Fine Tuning Behavior Strategies For Your Exceptional Child-What Works And What Doesn’t

calm

Self-control is challenging for a lot of people, exceptional and not. But there is something so difficult for exceptional kids to wrap their heads around, and that is the ability to control their emotions- fear, anger, anxiety without having any type of negative outbursts or behaviors. If they do not find healthy ways to control their inner compass, their life will be a constant seesaw of emotions and they will not be happy or balanced individuals. This is why it is so important for parents to help their children learn how to self-regulate and control their emotions. With exceptional kids, the problem is usually compounded by the fact that what worked to help them control their emotions when they were small does not work as they get older. Therapies that helped them may not have the same effect either. This is why it usually falls to parents as the primary advocate for their child as well as their caregiver, to experiment with different behavior strategies to help their child regulate.

Like with everything, there is a lot of trial and error involved. Maybe deep breathing worked and now it’s yoga. Maybe taking a walk helps or jumping on a trampoline. Maybe writing down or art therapy can help them. All of these are great ideas, but what it comes down to in the end is talking to you child and seeing what they like and do not like. This way it becomes a process of elimination. Michael has always been very quick to say yeah or nay to something. If he is unsure, he will try it once and then give me his answer. All our kids have their own way of letting us know when something is working or not. Of course, ideally one should try out different ways to help with behavior and talk to our children about it BEFORE a meltdown happens. This way, they have strategies in place.  However, as long as the discussion is happening once in a while, kids will know they have options when things become crazy.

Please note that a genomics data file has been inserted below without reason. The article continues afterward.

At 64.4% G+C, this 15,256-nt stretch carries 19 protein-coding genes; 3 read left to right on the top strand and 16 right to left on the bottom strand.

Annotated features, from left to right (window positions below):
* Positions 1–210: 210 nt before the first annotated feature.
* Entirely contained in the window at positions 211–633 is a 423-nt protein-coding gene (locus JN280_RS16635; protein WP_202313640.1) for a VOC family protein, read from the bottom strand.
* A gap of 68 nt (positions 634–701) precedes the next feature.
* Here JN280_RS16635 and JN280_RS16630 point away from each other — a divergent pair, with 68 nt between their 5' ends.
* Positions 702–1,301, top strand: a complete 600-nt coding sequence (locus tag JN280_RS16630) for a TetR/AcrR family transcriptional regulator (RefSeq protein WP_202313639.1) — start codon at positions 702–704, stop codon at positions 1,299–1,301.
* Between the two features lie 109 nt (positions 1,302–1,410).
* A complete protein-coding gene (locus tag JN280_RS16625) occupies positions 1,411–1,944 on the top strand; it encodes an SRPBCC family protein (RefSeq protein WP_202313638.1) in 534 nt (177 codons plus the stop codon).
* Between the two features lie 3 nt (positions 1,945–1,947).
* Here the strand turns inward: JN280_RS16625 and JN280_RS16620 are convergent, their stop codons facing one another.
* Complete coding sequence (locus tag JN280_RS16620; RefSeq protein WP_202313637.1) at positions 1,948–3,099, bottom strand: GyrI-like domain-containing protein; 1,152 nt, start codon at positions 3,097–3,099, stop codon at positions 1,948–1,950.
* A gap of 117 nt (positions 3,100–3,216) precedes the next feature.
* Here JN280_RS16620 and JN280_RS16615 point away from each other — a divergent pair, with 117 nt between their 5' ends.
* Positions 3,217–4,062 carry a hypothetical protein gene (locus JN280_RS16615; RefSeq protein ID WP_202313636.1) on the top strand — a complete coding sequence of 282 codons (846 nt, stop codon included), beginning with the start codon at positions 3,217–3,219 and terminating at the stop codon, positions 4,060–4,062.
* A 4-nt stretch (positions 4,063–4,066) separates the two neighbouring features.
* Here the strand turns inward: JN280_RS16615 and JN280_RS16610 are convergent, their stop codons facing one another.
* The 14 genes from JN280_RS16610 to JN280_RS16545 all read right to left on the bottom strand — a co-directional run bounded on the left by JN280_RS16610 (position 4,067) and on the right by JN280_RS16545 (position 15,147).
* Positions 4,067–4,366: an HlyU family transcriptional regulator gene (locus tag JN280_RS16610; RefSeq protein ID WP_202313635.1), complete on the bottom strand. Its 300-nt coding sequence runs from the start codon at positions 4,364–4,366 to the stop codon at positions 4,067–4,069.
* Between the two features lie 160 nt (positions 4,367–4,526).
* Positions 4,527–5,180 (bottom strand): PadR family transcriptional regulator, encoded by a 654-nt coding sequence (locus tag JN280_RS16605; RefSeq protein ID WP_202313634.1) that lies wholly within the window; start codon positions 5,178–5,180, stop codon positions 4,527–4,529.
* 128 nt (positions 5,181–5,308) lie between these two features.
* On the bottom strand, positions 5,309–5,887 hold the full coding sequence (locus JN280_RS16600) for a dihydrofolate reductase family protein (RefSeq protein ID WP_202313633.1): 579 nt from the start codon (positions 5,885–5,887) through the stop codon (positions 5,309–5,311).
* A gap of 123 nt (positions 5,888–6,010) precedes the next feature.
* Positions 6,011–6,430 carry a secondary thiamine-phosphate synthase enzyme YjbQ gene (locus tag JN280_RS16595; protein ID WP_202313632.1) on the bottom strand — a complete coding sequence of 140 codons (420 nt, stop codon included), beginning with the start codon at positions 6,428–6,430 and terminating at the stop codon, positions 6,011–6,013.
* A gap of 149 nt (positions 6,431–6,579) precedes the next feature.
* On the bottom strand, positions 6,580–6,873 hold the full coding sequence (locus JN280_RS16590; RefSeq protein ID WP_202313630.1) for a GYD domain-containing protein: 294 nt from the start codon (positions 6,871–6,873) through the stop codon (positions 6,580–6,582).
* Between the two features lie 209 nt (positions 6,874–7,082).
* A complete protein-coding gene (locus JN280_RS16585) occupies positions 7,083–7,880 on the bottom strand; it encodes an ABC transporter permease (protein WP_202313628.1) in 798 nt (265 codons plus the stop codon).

What not to do is to wing it in the moment. Kids with high emotional needs have even more anxiety if they do not feel they have options. That is why it is important to always be on the lookout for good strategies and talking to your kids about them.

Exceptional Parents, what works for you and your Exceptional Children as tools for calming down? I’d love to hear from you. Remember, this is not a final art, and there will always be tweaking involved. Don’t be afraid to think outside the box and teach your child to do the same. This is what will help them be successful in handling their moods and handling life. Until next time.

I am a writer, speaker and parent coach. I blog about how my exceptional son with autism and type 1 diabetes is raising me to a better human being and exceptional mom. My mission is to empower other exceptional parents to trust in their parenting instinct while letting their exceptional child open their eyes to all that is possible! For more information on my coaching services and to download a copy of my FREE EBOOK “5 WAYS TO HANDLE EXCEPTIONAL FAMILY ANXIETY” see my website, http://www.creatingexceptionalparenting.com

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